Budhi Gandaki hydro to compensate landowners in 2nd phase soonBudhi Gandaki Hydropower Project is all set to start the second phase of programme to provide compensation to residents of Dhading and Gorkha districts affected by the 1,200-megawatt project.
Budhi Gandaki Hydropower Project is all set to start the second phase of programme to provide compensation to residents of Dhading and Gorkha districts affected by the 1,200-megawatt project.
A list of landowners who will receive compensation in the second phase is expected to be published by Sunday.
The national pride project is expected to affect over 8,000 households in Dhading and Gorkha districts.
The reservoir of the storage project will submerge 3,560 houses and partially affect 4,557 households. The government has decided to provide compensation ranging from Rs524,000 to Rs835,000 for each ropani of land that locals relinquish for the project.
However, compensation for land located in commercial hubs of Arughat and Khahare Bazaar has not been fixed yet.
In the first phase of compensation distribution programme launched in the last fiscal year, owners of around 8,000 ropanis of land had received compensation.
In the second phase, the project intends to compensate owners of 11,478 plots of land in Dhading and 11,462 plots of land in Gorkha. These land plots are located at Jyamrung and Chainpur villages in Dhading district, and Fujel, Namjung and Bungkot villages in Gorkha district.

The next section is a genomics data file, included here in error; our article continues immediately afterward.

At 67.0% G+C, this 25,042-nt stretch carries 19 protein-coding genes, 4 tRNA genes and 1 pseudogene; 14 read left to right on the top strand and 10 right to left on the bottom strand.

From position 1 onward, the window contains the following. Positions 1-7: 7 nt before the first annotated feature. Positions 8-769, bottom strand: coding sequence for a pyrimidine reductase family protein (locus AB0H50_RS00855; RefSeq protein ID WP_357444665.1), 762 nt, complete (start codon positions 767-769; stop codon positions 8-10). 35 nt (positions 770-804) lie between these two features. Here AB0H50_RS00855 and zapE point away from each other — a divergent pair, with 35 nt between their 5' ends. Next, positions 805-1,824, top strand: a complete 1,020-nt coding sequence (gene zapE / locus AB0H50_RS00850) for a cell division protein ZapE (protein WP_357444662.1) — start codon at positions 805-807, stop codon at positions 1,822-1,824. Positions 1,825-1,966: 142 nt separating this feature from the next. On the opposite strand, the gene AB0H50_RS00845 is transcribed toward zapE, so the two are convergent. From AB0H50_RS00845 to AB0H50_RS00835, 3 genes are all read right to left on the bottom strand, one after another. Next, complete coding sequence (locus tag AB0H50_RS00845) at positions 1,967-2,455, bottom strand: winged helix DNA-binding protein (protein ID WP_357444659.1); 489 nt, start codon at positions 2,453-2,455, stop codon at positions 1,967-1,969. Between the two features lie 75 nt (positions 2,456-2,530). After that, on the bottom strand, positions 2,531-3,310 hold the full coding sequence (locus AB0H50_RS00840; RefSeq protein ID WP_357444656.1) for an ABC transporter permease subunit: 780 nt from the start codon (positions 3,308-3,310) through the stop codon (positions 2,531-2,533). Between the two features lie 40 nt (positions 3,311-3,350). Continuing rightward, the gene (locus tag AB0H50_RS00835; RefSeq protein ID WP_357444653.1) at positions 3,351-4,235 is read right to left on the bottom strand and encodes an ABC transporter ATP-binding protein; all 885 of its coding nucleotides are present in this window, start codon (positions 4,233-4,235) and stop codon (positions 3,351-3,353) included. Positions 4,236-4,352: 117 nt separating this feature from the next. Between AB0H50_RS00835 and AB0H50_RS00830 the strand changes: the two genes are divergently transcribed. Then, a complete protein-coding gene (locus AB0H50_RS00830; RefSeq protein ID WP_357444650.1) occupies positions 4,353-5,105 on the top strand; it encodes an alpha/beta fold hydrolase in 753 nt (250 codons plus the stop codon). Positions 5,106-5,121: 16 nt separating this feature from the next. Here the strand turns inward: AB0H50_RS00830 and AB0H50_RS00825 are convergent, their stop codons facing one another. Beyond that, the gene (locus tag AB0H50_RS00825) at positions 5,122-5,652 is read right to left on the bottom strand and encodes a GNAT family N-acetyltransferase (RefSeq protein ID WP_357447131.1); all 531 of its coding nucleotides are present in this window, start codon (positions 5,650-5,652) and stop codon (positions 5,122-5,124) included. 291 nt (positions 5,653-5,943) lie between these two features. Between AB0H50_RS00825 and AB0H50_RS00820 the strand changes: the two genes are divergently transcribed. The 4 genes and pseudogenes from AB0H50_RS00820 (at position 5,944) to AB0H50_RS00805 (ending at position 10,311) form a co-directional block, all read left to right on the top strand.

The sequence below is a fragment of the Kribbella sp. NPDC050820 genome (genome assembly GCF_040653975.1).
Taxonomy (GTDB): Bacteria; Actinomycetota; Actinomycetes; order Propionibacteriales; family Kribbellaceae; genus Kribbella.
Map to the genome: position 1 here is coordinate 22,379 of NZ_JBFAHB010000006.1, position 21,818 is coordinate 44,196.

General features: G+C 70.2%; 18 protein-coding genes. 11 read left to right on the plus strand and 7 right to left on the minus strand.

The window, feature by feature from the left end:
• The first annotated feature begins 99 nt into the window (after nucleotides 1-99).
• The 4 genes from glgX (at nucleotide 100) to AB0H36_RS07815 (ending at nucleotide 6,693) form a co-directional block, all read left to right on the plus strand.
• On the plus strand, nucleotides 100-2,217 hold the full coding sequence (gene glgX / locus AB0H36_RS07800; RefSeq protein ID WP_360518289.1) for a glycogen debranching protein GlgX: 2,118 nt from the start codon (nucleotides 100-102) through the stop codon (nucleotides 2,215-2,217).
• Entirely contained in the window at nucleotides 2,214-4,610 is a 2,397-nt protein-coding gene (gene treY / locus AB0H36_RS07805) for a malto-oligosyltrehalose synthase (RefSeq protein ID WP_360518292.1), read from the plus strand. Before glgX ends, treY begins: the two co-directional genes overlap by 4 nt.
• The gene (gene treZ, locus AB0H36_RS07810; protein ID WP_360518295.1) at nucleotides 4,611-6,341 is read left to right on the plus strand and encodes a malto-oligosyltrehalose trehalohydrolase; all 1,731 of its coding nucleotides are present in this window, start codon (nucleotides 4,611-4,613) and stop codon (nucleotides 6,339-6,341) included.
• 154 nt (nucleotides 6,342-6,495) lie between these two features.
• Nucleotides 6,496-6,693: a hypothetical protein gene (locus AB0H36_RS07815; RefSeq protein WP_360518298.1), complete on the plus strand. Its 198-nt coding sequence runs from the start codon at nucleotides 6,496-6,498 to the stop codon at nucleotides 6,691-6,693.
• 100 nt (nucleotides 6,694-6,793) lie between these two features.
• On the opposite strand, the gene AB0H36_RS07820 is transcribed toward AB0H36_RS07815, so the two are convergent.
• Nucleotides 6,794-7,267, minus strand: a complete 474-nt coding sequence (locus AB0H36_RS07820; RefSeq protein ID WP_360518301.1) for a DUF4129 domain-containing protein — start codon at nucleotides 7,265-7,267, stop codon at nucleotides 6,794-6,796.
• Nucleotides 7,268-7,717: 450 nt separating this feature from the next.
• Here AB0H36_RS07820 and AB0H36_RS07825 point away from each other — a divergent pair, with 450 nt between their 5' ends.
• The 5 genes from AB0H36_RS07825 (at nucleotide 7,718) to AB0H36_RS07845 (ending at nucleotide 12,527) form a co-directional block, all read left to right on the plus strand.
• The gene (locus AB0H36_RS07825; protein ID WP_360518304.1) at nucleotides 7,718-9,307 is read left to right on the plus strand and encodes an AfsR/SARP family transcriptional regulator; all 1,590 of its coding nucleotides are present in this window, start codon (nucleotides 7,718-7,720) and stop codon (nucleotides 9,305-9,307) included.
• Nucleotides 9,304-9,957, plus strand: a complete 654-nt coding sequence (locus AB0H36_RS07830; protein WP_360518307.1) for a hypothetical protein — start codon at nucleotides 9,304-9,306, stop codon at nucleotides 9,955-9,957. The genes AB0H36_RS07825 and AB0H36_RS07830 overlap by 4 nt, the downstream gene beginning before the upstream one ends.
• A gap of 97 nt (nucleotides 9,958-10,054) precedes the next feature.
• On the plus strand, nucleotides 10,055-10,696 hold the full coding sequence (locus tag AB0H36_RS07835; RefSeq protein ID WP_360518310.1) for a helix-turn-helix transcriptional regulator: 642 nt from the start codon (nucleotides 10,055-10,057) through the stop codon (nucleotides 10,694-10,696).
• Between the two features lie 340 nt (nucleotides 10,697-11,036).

A sum of Rs10 billion has already been released by the government to compensate landowners under the second phase of programme, according to Project Coordinator Krishna Karki. “We will also use savings of Rs340 million made from last fiscal year’s compensation distribution programme to compensate landowners,” Karki said. “If we work at this speed, we will be able to compensate all landowners within mid-July.”
Karki also informed that the project has identified 44 locations where 3,560 households that will be displaced by the project can be resettled. Earlier, people living in the vicinity of Arughat in Gorkha had warned to boycott upcoming provincial and federal elections if the government delayed the process of extending compensation to them. They had complained that the ban imposed on transaction of land
selected for the hydro project had prevented them from selling the plots or pledging the asset as collateral to obtain loans.
The land to be acquired by the project has been classified into five categories by the government: paddy field, small farmland, land in market area, land adjoining a road and land near human settlements.
Paddy fields and small farmlands have been further classified into four grades, with the first grade commanding the highest compensation amount.
On top of the compensation fixed by the committee, it is offering 15 percent extra to those who own less than 5 ropanis of land, and 10 percent extra to those who own less than 10 ropanis of land.
The government in May had hired China Gezhouba Group Corporation (CGGC) to build the mega project under the engineering, procurement, construction and finance (EPCF) model.
However, parliamentary committees later directed the government to scrap the decision to hand over the project to CGGC. The committee had said the government had breached the Public Procurement Act, as the contractor was selected without initiating a competitive bidding process.
Based on this decision, the government earlier this week revoked the agreement with the Chinese company. It is not yet known how the government intends to build the project.
The project is touted as the key to making Nepal self-reliant in energy generation and paving the way for the country to become net exporter of electricity.